Until his elbow gave out on him last weekend, the Mariners were counting on right-handed reliever David Phelps as a key component of their upgraded bullpen. Because the team is not blessed with an abundance of starters capable of throwing complete games – what team is these days? – bridging the gap between the sixth and ninth innings became a priority for general manager Jerry Dipoto.
But Phelps won’t pitch this season, seemingly reviving a story line that sabotaged the 2017 Mariners.
“There’s no way to sugar coat it,” Dipoto said of losing Phelps. “It is a big loss for us.”
A big loss, perhaps, but far from devastating. Among the reasons Dipoto acquired a stockpile of relievers was for some injury-protection insurance. Pitchers get hurt. The odds of the Mariners bullpen staying intact through the summer were next to none.
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Not to minimize the challenge Phelps faces in recovering from the torn ulnar collateral ligament that will require Tommy John surgery, followed by a 12-15 month healing process. Pitchers – especially younger pitchers – often return to the mound at full strength after the operation, but Phelps will be 32 when he attempts his comeback.
Meanwhile, the Mariners would be wise to adhere to a philosophy associated with football teams, which deal with injuries on a weekly basis: Next man up.
Phelps’ absence creates an opportunity for Dan Altavilla. Impressive as a September call-up from Double-A in 2016, the right-hander battled control problems last season. Promised a set-up slot in spring training, Altavilla pitched his way out of the Mariners plans and down to Tacoma.
A weight-room zealot, Altavilla went home in October to Pennsylvania, where he worked on a more efficient delivery with a shorter leg kick and polished a grip on the slider he’s added to his repertoire.
Going into Thursday night, Altavilla had 12 strikeouts in eight appearances. The strikeouts aren’t a surprise – his fastball, which approaches 100 mph, is a swing-and-miss pitch – but the revelation has been his control: Two walks over 8 2/3 innings.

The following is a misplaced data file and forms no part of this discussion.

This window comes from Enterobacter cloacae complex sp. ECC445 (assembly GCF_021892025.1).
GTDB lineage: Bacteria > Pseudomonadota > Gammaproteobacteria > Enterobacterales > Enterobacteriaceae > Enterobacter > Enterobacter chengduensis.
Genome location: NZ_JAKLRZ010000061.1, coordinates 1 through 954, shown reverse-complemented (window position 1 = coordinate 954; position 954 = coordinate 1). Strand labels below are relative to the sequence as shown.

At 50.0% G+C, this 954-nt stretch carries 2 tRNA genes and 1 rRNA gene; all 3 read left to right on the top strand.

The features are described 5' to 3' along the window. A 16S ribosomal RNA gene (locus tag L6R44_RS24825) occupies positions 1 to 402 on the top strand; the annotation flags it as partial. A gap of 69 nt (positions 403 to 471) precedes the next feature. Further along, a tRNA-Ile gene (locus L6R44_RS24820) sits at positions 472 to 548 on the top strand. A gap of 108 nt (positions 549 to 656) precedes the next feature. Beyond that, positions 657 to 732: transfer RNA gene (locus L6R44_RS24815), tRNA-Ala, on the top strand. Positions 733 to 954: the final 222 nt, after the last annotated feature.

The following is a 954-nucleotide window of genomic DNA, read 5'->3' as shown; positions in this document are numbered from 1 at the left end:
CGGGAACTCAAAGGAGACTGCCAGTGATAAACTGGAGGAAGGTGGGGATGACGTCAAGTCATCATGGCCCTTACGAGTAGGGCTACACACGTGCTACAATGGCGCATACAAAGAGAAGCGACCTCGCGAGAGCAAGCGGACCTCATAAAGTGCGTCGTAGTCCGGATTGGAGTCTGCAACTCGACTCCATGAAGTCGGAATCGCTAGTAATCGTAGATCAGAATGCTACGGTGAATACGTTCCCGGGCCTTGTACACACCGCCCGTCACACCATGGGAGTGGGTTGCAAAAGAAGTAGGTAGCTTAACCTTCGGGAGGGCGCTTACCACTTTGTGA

At 25, Altavilla has plenty of experience as a big-league reliever and the drive to excel in a permanent role. There is no reason to suspect he can’t fill in for Phelps
It’s still a deep and versatile bullpen, with a trio of right-handers (Juan Nicasio, Nick Vincent and Altavilla) setting the table for Edwin Diaz in the ninth inning. Like Altavilla, lefty James Pazos has the lights-out stuff to close games. Veteran Marc Rzepczynski is on board as the lefty summoned to face left-handed hitters in the eighth inning.
Potential reinforcements include righties Chasen Bradford, Casey Lawrence and Ryan Cook. Each has pitched in the majors – Cook was named to the AL All-Star team, representing Oakland, in 2012 – and project as long relievers.
Of course, baseball being baseball, and the Mariners being the Mariners, sprains and strains and aches and pains will complicate what on paper appears to be a team strength.
Complications tend to happen in a hurry. Take Phelps, hindered by elbow issues in 2017 but deemed healthy enough for Dipoto to sign him to a one-year, $5.5-million contract. Phelps was fine until Saturday, when the final pitch he threw in an exhibition game turned out to be the final pitch he’ll throw this season.
A $5.5 million investment, gone in an instant. There’s no way to sugar coat the disappointment.
For that matter, there’s no way to sugar coat the possibility that another Mariners reliever (or, heaven forbid, a starter) won’t be sidelined by a serious elbow or shoulder ailment. Dipoto is familiar with the drill. It’s why offered a two-year deal, worth $17 million, to Nicasio, a workhorse whose 76 appearances last season were tops in the N.L.
When the Mariners take on Cleveland in their 2018 opener Thursday night at Safeco Field, it’s almost certain Felix Hernandez will get the start as a sort of lifetime achievement award. If Hernandez throws well, and the Mariners end up beating an opponent that profiles as a playoff contender, the good vibes will be tangible.
But unless Hernandez is rocked around early, he won’t be the difference between the Mariners winning and losing. The difference will be the bullpen’s ability to keep the game in check.
David Phelps was counted upon to be a reliable resource out of that bullpen, and then his elbow screamed. An isolated moment, or an omen suggesting another cruel season is in the forecast?
My fingers are crossed.
Next man up.